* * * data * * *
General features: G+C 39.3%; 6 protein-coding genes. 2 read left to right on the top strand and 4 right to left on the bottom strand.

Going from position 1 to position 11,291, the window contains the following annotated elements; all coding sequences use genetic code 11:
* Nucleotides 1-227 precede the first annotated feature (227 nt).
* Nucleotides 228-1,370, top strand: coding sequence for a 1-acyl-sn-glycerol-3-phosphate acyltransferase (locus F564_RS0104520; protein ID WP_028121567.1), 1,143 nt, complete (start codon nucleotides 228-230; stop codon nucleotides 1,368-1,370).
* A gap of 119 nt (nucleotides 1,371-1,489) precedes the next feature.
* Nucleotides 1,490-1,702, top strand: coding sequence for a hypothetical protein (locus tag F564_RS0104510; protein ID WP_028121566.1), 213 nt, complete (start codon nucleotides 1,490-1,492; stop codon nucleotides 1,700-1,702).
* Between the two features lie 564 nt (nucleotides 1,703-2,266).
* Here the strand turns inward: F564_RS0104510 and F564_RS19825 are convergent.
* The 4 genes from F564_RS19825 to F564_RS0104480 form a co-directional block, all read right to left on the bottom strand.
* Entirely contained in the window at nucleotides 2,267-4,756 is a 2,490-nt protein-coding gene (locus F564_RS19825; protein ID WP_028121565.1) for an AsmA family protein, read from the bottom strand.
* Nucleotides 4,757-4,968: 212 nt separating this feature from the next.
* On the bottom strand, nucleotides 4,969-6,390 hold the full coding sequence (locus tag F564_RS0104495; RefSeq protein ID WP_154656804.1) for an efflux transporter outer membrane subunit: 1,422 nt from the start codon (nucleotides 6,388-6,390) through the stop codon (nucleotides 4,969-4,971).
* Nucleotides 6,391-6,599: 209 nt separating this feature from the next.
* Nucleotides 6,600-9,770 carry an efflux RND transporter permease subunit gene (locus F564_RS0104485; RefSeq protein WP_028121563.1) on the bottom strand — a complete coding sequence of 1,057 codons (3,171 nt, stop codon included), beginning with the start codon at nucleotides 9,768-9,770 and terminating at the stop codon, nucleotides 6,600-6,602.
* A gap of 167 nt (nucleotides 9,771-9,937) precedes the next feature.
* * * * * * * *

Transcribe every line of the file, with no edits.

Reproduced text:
General features: G+C 39.3%; 6 protein-coding genes. 2 read left to right on the top strand and 4 right to left on the bottom strand.

Going from position 1 to position 11,291, the window contains the following annotated elements; all coding sequences use genetic code 11:
* Nucleotides 1-227 precede the first annotated feature (227 nt).
* Nucleotides 228-1,370, top strand: coding sequence for a 1-acyl-sn-glycerol-3-phosphate acyltransferase (locus F564_RS0104520; protein ID WP_028121567.1), 1,143 nt, complete (start codon nucleotides 228-230; stop codon nucleotides 1,368-1,370).
* A gap of 119 nt (nucleotides 1,371-1,489) precedes the next feature.
* Nucleotides 1,490-1,702, top strand: coding sequence for a hypothetical protein (locus tag F564_RS0104510; protein ID WP_028121566.1), 213 nt, complete (start codon nucleotides 1,490-1,492; stop codon nucleotides 1,700-1,702).
* Between the two features lie 564 nt (nucleotides 1,703-2,266).
* Here the strand turns inward: F564_RS0104510 and F564_RS19825 are convergent.
* The 4 genes from F564_RS19825 to F564_RS0104480 form a co-directional block, all read right to left on the bottom strand.
* Entirely contained in the window at nucleotides 2,267-4,756 is a 2,490-nt protein-coding gene (locus F564_RS19825; protein ID WP_028121565.1) for an AsmA family protein, read from the bottom strand.
* Nucleotides 4,757-4,968: 212 nt separating this feature from the next.
* On the bottom strand, nucleotides 4,969-6,390 hold the full coding sequence (locus tag F564_RS0104495; RefSeq protein ID WP_154656804.1) for an efflux transporter outer membrane subunit: 1,422 nt from the start codon (nucleotides 6,388-6,390) through the stop codon (nucleotides 4,969-4,971).
* Nucleotides 6,391-6,599: 209 nt separating this feature from the next.
* Nucleotides 6,600-9,770 carry an efflux RND transporter permease subunit gene (locus F564_RS0104485; RefSeq protein WP_028121563.1) on the bottom strand — a complete coding sequence of 1,057 codons (3,171 nt, stop codon included), beginning with the start codon at nucleotides 9,768-9,770 and terminating at the stop codon, nucleotides 6,600-6,602.
* A gap of 167 nt (nucleotides 9,771-9,937) precedes the next feature.